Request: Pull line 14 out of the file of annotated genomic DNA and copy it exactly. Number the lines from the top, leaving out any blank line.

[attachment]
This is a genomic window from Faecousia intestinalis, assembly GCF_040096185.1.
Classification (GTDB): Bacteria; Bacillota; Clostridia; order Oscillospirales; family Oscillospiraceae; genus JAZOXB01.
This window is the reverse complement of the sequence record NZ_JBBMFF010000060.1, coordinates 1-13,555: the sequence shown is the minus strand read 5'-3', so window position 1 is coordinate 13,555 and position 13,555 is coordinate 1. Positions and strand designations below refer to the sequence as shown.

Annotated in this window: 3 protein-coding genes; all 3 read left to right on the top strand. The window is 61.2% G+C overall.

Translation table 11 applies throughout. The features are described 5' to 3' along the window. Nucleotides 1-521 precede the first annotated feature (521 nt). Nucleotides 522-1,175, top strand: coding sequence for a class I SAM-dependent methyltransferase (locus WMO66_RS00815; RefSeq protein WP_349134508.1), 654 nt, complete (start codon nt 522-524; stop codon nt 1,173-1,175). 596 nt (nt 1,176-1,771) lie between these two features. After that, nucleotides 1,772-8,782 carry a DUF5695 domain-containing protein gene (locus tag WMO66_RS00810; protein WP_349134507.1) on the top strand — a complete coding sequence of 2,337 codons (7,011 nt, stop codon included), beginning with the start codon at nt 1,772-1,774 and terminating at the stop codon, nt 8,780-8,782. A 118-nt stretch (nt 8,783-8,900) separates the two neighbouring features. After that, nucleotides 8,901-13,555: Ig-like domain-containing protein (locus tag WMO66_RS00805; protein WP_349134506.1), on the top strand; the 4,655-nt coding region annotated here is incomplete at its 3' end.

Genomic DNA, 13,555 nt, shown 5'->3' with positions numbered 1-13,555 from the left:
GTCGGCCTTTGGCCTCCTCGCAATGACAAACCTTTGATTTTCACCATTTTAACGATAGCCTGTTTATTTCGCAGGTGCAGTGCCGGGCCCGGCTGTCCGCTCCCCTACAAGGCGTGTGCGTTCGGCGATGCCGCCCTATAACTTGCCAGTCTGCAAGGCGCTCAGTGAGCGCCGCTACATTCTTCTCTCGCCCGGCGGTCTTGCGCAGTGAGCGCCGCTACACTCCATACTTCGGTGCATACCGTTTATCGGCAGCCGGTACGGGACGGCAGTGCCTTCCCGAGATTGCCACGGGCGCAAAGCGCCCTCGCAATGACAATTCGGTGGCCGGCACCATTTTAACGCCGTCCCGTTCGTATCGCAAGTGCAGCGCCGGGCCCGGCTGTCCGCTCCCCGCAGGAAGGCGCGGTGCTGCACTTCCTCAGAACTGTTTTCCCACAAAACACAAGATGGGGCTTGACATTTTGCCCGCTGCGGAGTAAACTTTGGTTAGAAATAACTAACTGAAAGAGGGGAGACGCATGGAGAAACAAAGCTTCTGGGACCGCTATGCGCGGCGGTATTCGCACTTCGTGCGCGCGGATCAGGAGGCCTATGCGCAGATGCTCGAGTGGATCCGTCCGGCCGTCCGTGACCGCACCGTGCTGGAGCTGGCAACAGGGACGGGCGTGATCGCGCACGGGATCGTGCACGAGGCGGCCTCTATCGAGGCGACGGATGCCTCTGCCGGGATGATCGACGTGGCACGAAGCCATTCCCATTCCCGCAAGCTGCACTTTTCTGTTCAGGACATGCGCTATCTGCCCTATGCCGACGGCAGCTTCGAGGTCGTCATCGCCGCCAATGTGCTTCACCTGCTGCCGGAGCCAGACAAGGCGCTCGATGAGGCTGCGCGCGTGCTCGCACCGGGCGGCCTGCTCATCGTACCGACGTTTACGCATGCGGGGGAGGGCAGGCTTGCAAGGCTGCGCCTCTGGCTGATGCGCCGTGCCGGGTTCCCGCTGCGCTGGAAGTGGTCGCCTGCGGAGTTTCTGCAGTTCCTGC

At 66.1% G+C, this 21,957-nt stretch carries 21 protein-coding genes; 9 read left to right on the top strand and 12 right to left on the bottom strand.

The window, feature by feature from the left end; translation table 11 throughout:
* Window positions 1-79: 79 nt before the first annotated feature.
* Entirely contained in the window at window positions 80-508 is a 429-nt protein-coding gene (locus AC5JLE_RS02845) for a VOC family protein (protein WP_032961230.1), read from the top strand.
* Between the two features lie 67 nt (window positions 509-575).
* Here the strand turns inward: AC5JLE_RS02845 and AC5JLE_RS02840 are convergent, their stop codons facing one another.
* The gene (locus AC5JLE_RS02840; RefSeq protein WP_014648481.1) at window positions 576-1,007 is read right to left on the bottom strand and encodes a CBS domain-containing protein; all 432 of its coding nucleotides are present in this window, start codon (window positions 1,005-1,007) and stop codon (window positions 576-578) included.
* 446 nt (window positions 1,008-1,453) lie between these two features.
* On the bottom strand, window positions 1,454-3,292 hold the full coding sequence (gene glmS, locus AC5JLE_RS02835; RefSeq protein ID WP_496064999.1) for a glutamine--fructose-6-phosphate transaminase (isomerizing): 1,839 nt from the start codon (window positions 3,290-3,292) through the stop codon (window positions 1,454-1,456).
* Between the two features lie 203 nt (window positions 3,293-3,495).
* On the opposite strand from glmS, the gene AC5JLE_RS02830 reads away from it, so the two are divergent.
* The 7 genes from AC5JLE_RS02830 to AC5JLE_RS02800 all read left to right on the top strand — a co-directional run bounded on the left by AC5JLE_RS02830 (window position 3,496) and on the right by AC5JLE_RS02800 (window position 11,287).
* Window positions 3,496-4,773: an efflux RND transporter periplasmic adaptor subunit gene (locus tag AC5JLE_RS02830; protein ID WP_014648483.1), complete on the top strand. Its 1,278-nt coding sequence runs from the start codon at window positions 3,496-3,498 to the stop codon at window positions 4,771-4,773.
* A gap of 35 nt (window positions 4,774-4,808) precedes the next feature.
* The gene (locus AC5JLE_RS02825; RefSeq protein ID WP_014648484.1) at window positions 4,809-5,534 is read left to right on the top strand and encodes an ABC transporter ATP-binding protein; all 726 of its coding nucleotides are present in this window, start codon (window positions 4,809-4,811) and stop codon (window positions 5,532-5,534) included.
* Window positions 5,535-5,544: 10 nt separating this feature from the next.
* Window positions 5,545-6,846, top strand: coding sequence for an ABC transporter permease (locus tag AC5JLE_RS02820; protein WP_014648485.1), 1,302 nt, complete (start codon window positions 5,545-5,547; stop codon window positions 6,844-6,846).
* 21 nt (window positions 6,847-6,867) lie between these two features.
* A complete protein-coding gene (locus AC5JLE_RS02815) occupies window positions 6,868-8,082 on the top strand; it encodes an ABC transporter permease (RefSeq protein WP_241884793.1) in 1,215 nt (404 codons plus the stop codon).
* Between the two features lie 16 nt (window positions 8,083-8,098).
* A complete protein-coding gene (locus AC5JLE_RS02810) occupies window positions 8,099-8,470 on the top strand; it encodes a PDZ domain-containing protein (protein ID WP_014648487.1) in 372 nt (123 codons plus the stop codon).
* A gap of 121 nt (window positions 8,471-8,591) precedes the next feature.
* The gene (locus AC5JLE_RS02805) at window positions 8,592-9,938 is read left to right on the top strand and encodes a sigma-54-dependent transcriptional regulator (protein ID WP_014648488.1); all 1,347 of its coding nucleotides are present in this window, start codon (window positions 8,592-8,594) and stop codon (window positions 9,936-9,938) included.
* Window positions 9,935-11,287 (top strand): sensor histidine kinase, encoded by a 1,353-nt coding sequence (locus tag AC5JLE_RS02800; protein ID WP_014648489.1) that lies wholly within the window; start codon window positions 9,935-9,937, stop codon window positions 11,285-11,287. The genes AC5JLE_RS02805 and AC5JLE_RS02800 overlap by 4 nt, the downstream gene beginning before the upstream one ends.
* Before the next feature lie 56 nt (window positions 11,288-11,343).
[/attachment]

* The gene (locus AC5JLE_RS02840; RefSeq protein WP_014648481.1) at window positions 576-1,007 is read right to left on the bottom strand and encodes a CBS domain-containing protein; all 432 of its coding nucleotides are present in this window, start codon (window positions 1,005-1,007) and stop codon (window positions 576-578) included.